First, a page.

We are so obsessed with gender, we even assign it to numbers.

By Seriously Science | August 19, 2015 12:19 pm
Photo: flickr/Derrick Tyson

Photo: flickr/Derrick Tyson

Unlike many other languages, most English words are not innately gendered. But apparently things aren’t so simple when it comes to numbers. The authors of this study have spent several years studying whether people perceive numbers as having genders, and whether this perception differs between men and women. Here, they asked college students to rate the masculinity and femininity of different numbers shown on a computer. They found that odd numbers tended to be perceived as male (as well as having the characteristics of being “independent and strong”), while even numbers were perceived as female (and “friendly and soft”). Interestingly, zero was classified as neither male nor female, and women tended to see numbers as more gendered than men. Sorry, lady in the photo — time to put the 9 down. That number is not for you!

The numerology of gender: gendered perceptions of even and odd numbers

“Do numbers have gender? Wilkie and Bodenhausen (2012) examined this issue in a series of experiments on perceived gender. They examined the perceived gender of baby faces and foreign names. Arbitrary numbers presented with these faces and names influenced their perceived gender. Specifically, odd numbers connoted masculinity, while even numbers connoted femininity. In two new studies (total N = 315), we further examined the gendering of numbers. The first study examined explicit ratings of 1-digit numbers. We confirmed that odd numbers seemed masculine while even numbers seemed feminine. Although both men and women showed this pattern, it was more pronounced among women. Read More

CATEGORIZED UNDER: reinforcing stereotypes

Study shows that internet search engines have the power to swing elections.

By Seriously Science | August 12, 2015 11:20 am
Image: Flickr/MoneyBlogNewz

Image: Flickr/MoneyBlogNewz

As a society, we are happily ensconced in the internet era. And we’re sure that you, oh wonderful blog readers, are among the first to use the internet to find information about candidates come election time. And by and large, we assume the internet search engines we use to find that information are unbiased. But what if they aren’t? Could the order of search results skew our perceptions of possible candidates? Well, this paper explores that very scenario. The result? Let’s just say that we’re happy that Google’s motto is “don’t be evil.”

The search engine manipulation effect (SEME) and its possible impact on the outcomes of elections.

“Internet search rankings have a significant impact on consumer choices, mainly because users trust and choose higher-ranked results more than lower-ranked results. Given the apparent power of search rankings, we asked whether they could be manipulated to alter the preferences of undecided voters in democratic elections. Read More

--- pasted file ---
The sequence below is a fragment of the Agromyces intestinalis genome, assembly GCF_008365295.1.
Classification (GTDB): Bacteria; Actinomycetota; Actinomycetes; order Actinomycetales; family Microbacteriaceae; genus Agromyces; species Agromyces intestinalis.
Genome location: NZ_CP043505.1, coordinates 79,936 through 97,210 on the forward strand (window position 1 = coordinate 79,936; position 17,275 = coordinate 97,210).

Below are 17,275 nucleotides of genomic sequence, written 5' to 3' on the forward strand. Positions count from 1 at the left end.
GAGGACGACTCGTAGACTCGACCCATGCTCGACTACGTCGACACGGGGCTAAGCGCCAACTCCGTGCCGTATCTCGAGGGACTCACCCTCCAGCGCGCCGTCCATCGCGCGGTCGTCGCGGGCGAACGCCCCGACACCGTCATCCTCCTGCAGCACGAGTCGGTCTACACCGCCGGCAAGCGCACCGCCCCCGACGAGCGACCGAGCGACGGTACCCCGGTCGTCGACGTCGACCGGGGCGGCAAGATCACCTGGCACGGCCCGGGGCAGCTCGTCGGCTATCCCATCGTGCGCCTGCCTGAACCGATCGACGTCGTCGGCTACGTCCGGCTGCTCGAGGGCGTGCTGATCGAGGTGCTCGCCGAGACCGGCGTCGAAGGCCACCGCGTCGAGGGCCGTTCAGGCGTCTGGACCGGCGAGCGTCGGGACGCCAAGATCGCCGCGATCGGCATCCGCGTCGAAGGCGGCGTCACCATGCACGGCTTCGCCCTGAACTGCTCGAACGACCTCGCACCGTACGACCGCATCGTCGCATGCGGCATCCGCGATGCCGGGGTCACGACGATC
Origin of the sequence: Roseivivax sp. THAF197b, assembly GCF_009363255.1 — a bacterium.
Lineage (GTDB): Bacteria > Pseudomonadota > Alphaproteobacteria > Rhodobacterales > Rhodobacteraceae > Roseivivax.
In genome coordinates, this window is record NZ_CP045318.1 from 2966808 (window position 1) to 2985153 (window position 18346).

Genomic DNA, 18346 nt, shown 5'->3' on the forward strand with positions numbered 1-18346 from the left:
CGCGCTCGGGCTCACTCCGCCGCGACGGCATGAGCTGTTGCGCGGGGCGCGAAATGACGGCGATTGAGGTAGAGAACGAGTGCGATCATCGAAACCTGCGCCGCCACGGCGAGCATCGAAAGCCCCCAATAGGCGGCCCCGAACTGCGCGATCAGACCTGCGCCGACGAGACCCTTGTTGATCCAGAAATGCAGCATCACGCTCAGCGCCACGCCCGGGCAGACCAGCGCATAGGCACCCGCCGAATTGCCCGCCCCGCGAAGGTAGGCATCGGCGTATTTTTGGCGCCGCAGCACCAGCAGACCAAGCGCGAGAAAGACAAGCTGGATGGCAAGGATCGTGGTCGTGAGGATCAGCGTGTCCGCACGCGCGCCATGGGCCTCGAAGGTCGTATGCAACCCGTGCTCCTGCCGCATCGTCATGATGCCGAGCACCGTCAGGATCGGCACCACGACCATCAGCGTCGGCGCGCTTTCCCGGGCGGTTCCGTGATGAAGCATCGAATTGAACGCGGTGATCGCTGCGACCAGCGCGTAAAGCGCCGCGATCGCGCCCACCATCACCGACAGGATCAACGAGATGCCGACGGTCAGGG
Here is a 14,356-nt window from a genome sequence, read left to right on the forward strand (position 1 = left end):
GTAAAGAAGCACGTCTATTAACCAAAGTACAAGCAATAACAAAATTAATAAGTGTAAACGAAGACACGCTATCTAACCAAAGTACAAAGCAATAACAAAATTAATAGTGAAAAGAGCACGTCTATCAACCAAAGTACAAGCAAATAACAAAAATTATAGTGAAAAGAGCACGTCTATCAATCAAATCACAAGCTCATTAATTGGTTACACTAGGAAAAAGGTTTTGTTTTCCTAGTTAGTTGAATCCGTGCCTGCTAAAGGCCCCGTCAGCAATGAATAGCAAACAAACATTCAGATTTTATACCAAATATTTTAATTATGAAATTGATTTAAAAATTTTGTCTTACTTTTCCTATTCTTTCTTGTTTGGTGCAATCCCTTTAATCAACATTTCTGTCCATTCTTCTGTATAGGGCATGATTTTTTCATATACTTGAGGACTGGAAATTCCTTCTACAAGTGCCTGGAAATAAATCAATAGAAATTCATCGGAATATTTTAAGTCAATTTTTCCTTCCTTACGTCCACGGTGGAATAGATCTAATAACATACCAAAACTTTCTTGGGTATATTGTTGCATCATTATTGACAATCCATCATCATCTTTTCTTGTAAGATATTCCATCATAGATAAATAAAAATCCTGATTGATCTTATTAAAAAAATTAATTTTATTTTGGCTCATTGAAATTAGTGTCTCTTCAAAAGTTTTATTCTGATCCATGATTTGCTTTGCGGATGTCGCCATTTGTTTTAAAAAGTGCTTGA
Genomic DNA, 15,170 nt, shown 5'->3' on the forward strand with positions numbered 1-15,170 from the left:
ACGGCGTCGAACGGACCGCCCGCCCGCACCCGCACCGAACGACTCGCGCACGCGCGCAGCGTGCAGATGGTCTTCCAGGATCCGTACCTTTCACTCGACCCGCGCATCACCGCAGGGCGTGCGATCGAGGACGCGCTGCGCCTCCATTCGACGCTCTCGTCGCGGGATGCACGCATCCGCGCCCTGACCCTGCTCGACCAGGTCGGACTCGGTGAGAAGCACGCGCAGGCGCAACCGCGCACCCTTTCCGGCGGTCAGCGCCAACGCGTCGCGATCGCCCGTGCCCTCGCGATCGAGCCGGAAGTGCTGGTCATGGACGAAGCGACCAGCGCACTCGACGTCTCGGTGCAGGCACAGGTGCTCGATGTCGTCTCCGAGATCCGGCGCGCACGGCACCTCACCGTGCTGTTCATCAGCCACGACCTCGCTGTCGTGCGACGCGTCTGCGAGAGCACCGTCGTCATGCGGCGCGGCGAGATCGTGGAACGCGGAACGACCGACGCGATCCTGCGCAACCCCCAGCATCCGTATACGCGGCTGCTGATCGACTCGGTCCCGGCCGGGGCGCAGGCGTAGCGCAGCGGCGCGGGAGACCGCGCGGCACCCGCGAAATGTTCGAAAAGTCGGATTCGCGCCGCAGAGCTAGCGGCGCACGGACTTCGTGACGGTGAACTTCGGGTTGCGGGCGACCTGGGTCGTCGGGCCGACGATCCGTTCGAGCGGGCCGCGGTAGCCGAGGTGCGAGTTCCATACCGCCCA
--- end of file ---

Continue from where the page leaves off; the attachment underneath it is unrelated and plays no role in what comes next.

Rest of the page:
Flashback Friday: Who needs sunscreen when you have chocolate?

By Seriously Science | August 7, 2015 3:00 pm

Photo: flickr/Charles Haynes

Tired of slathering on sunscreen every time you want to spend some time outside? Try eating chocolate instead! Chocolate naturally contains very high levels of antioxidants (flavanols), but these are mostly lost during conventional chocolate processing. In this study, the researchers tested whether simply eating high-flavonol chocolate could help protect people’s skin from the effects of the sun (measured here by “minimal erythema dose” [MED], or the amount of UV exposure needed to produce a sunburn). Surprisingly, after the subjects ate 20 g of high-flavanol chocolate daily for 12 weeks, their MEDs doubled compared to a control group who ate conventional low-flavanol chocolates. So go ahead, bring your chocolate to the beach … but maybe think twice about the bikini?

Eating chocolate can significantly protect the skin from UV light.

Cocoa beans fresh from the tree are exceptionally rich in flavanols. Unfortunately, during conventional chocolate making, this high antioxidant capacity is greatly reduced due to manufacturing processes.
To evaluate the photoprotective potential of chocolate consumption, comparing a conventional dark chocolate to a specially produced chocolate with preserved high flavanol (HF) levels.
A double-blind in vivo study in 30 healthy subjects was conducted. Fifteen subjects each were randomly assigned to either a HF or low flavanol (LF) chocolate group and consumed a 20 g portion of their allocated chocolate daily. The minimal erythema dose (MED) was assessed at baseline and after 12 weeks under standardized conditions. Read More

CATEGORIZED UNDER: diy medicine, eat me

Seriously, Science?

Seriously, Science?, formerly known as NCBI ROFL, is the brainchild of two prone-to-distraction biologists. We highlight the funniest, oddest, and just plain craziest research from the PubMed research database and beyond. Because nobody said serious science couldn't be silly!
Follow us on Twitter: @srslyscience.
Send us paper suggestions: srslyscience[at]